- If the model of brick/stone you’ve selected requires the installation to be level (most bricks do, unless you’re creating special effects), either use a laser level throughout the course of installation, or you can use chalk line to draw straight lines on the wall before starting.
- Prepare the adhesive in a bucket by mixing it with water. If it’s a brick application, you have 2 options at this point. You can either use the traditional “manufactured stone mortar” or the “Xtreme-bond” (both found under “side products” category). If it’s a stone application, “manufactured stone mortar” is the suggested option.
- With “manufactured stone mortar”; start putting adhesive on the back of bricks/stones using a trowel and installing them on the wall. (Some masons butter the whole back surface of the bricks while some others leave a small gap in the middle section to create a vacuum effect once placed on the wall. It’s up to you which way to choose).
- With “Xtreme-bond”; you’ll apply the mortar on the wall instead of the bricks themselves. Apply a thin, pressured-on skim coat to the wall with the flat edge of the trowel. Then using the notched edge of the trowel, apply a second coat combing the mortar into horizontal ridges to obtain an even setting bed. From this point, you’ll move directly onto pressing the bricks on the wall.
- It’s a good idea to slightly move the pieces in different directions while pressing against the wall. Adhesive should become in good contact with the back surface. Follow with a scraping motion with your trowel to remove the extra glue sticking out from the sides.
Hint: Always start with the corner pieces first. (Don’t forget that corners have one long and one short side, differ these sides in opposite manner vertically).
- Start the installation from bottom and work your way towards top (some skilled masons can do the opposite. For DIY people, starting from bottom is always easier). If it’s a drystack installation, try to pick pieces that lay next to each other better, leaving the gaps in between to a minimum. If it’s a grouted installation, leave the necessary gaps in between pieces while installing. They will be filled out later.
- Bricks usually like straight joint lines but for irregular stones try to avoid grout lines from being continuous as much as possible. Long grout lines (both horizontal and vertical) is not desired for irregular stone models.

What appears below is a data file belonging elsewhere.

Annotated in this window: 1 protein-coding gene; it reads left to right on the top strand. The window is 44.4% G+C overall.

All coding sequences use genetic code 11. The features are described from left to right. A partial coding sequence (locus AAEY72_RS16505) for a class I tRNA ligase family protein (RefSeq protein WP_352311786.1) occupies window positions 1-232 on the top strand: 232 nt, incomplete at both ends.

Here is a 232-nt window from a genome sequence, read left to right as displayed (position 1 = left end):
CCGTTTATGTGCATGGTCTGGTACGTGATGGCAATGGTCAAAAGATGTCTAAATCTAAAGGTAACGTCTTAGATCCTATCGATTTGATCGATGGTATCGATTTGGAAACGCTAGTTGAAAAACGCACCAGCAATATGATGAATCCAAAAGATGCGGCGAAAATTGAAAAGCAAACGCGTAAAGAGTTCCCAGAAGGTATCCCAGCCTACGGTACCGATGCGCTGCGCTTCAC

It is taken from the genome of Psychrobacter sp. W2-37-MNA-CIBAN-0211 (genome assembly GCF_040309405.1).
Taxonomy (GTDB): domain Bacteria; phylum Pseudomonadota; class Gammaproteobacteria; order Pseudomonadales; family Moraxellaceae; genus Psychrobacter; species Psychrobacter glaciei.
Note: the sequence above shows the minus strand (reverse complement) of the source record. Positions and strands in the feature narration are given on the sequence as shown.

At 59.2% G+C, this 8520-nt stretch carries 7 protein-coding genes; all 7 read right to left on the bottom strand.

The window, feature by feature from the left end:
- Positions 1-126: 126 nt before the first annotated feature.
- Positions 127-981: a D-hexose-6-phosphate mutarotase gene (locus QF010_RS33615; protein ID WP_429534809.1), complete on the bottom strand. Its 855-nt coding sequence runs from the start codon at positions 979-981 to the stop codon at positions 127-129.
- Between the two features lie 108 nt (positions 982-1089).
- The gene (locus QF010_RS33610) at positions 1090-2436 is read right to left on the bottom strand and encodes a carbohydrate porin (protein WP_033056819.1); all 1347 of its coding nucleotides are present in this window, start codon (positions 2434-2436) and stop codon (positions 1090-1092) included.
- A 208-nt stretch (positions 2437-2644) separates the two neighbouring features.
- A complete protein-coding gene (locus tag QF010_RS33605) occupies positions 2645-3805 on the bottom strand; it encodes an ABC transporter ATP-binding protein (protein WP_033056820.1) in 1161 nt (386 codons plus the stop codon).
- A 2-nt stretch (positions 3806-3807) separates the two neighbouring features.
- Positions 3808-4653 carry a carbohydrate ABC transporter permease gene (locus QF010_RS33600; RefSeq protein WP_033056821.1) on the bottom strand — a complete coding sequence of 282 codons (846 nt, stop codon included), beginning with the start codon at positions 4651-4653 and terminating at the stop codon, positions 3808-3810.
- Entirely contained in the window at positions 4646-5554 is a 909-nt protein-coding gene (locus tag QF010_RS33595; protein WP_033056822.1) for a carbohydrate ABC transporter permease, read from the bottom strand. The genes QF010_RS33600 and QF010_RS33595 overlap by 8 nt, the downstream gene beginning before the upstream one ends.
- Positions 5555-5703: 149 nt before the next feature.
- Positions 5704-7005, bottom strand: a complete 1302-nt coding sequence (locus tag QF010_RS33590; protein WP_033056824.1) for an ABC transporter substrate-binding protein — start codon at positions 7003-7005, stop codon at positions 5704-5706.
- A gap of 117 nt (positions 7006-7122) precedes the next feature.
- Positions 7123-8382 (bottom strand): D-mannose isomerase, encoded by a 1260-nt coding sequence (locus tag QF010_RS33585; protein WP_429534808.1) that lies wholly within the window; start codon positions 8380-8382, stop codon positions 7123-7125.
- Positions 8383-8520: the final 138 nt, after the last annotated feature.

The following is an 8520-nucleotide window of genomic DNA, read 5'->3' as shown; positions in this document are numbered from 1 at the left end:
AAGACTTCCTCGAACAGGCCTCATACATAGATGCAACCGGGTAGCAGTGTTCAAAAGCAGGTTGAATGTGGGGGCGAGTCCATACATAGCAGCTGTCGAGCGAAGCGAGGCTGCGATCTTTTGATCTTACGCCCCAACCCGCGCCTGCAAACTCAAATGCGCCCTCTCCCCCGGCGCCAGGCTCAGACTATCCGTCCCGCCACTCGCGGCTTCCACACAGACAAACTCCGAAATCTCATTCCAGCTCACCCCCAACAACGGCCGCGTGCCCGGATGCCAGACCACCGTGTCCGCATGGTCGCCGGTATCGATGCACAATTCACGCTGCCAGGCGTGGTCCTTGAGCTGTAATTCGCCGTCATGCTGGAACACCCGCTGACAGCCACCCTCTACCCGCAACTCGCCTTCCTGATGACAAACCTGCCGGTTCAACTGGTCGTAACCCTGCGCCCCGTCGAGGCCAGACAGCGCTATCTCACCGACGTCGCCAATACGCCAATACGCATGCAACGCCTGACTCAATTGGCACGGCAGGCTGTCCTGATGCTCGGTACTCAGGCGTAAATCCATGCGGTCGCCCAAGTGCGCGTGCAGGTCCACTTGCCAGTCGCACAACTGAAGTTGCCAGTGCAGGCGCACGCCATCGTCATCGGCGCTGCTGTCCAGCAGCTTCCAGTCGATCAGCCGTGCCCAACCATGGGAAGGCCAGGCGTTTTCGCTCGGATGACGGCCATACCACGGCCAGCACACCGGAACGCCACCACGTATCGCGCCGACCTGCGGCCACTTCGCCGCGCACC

- With drystack installation and heavier stone types (not necessary for bricks), once you’ve reached 3-4 feet above ground, try to move horizontally. Reason for that is the higher you go the more weight will be placed on the pieces towards the bottom section. With heavier type of stones, increased weight can start to pressure the bottom section away from the wall and you don’t want any movements, even fractional, while the adhesive is drying.
- Once you get to the end sections of the walls (or openings in between), use a hand grinder to cut the stones to exact size. If you are unable to use a grinder (or brick splitter), you can use nippers or the metal edge of your trowel (be noted that this takes some getting used to before you can actually start breaking the stone where you want it to break).
Hint: If there are any broken pieces during shipment, keep them on the side. You’ll need them at these spots.
- Once all the stones have been secured on the wall, if it’s a grouted installation, it’s time to start with pointing. It’s worthwhile to note that masonry grouts, with their rugged and rough texture, are different than ceramic tile grouts, which have a smooth and creamy look. Masonry grout in its basic gray color as well as white color (by the name “grout mortar”) can be found under our “side products” category. If desired grout color is other than white or gray, select color pigments under the same category (pigments are made to be mixed with gray grout). Prepare the grout mixture in a bucket. You’ll fill up your grout bag from this mixture small portions at a time, and fill the gaps in between by squeezing this bag.